I've been lurking most of the topics related to the re-indexing of log files and Splunk creating duplicate entries. I've been experiencing the same issues for the past couple of months and have yet to resolve this duplication issue. What I'm really after is understanding what the
WatchedFile - Checksum for seekptr didn't match, will re-read entire file='access.log' WatchedFile - Will begin reading at offset=0 for file='access.log'
log entry means in splunkd.log. Does anyone have insight into what is creating the info message and why it has to re-index the entire log file? Here is a snippet of my inputs.conf stanza.
# monitor access logs from all nodes (node1-4) [monitor:///path/to/logs/node*/access.log] index = my_index sourcetype = access_common crcSalt = <source>
The other weird issue I notice is the re-indexing is only happening on the logs from node2-4, it does not re-index the log from node1, which is where the SplunkForwarder resides.
Typically it means that your file, in this case, access.log, rolled over. Splunk sees that there's a new file called access.log, but it looks different from the old file that it had been monitoring. It assumes that your log rolled and so it starts reading it from the beginning.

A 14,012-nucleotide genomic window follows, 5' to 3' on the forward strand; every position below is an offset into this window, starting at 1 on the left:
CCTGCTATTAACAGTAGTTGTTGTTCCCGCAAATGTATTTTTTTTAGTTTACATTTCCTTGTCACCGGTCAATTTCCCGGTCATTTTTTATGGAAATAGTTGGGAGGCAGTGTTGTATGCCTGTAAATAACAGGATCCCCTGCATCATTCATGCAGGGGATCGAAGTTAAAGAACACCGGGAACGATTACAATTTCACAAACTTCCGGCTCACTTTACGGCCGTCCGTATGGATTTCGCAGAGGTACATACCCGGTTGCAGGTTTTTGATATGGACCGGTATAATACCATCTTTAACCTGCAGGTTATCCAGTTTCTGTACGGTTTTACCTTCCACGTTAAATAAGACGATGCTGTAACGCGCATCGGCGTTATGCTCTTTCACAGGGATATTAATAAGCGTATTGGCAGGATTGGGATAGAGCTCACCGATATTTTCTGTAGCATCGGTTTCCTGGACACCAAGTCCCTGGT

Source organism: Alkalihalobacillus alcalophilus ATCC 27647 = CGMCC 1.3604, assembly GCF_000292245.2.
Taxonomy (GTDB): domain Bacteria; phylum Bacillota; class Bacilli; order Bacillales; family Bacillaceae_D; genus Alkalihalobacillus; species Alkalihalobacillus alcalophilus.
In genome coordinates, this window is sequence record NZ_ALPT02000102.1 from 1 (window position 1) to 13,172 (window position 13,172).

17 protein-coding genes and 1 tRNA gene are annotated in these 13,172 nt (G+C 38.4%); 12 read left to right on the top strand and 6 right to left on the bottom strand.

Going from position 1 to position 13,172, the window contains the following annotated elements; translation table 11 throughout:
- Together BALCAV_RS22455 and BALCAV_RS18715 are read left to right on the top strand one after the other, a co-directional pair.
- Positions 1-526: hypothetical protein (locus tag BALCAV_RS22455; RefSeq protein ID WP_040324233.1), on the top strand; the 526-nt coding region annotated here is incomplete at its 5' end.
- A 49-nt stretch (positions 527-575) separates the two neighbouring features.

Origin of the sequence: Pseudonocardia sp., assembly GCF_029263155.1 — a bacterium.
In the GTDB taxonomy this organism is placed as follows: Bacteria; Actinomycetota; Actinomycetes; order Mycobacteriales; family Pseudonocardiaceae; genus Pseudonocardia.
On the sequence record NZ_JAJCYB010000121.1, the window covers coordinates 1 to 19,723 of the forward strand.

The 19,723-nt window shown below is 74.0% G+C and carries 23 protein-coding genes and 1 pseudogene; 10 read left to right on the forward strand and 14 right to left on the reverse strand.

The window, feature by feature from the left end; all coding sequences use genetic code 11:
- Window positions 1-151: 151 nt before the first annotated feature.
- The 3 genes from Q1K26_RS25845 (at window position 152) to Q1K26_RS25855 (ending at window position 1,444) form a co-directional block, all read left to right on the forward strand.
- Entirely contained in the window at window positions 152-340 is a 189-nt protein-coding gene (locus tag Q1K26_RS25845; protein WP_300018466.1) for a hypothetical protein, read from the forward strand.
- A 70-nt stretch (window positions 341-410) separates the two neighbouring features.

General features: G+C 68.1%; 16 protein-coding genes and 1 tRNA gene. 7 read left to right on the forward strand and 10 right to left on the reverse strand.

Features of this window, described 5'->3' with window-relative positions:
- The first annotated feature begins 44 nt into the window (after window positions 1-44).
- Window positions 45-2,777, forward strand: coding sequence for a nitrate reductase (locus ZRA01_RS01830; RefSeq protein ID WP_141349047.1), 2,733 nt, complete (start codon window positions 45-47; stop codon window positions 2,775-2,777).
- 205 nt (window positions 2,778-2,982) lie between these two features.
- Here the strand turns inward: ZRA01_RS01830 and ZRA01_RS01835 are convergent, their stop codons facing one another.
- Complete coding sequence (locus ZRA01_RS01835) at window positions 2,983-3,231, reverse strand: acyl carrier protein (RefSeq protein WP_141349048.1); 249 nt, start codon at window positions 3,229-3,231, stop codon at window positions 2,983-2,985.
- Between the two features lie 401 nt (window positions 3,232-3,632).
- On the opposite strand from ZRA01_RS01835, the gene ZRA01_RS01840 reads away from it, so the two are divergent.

Did anyone find a solution to this? We've stumbled upon the same problem it seems.
If the file has a header, this would be the other way around, right? That Splunk wouldn't read new files because it think they are the same as the old rolled ones. So that the file has a header couldn't be the problem.
Did this ever get answered? The log is rolling over and I'm getting this WatchedFile - Checksum for seekptr didn't match, will re-read entire file='/path/to/logs/node*/abc.log'
So the issue is what's described above by mloven on Sep 16. How do I resolve it?
Mike737 and I are having the same issue with IIS log files (see the related Splunk question http://bit.ly/1a7ULmz) - they are not rolling over, yet Splunk is thinking they must be (I guess) and is re-reading them, creating duplicate entries... Any suggestions are appreciated and will be tested... 🙂
How big are your access logs? How old is the oldest data in those logs? Are the logs actually rolling over?
Splunk is detecting that the first 256 bytes of the file (by default) are different than the last time it tried to read the file. This commonly happens when a file rolls over. The "old" file becomes something like access.log.1, and your app starts logging to access.log. Splunk checks the file, sees that the first 256 bytes of the file are different, and basically assumes that your file rolled over. Therefore it starts over from the beginning of the file.
Here's where it gets tricky. My forwarder is doing this every minute to the access logs. Since the server logs are constantly being accessed for writing entries, I dont believe Splunk is detecting that as a roll over. Or is it? What exactly does Splunk do to check whether a log file has rolled over? i.e. from stat command - Access Time, Modified Time, Change Time, Inode change, etc.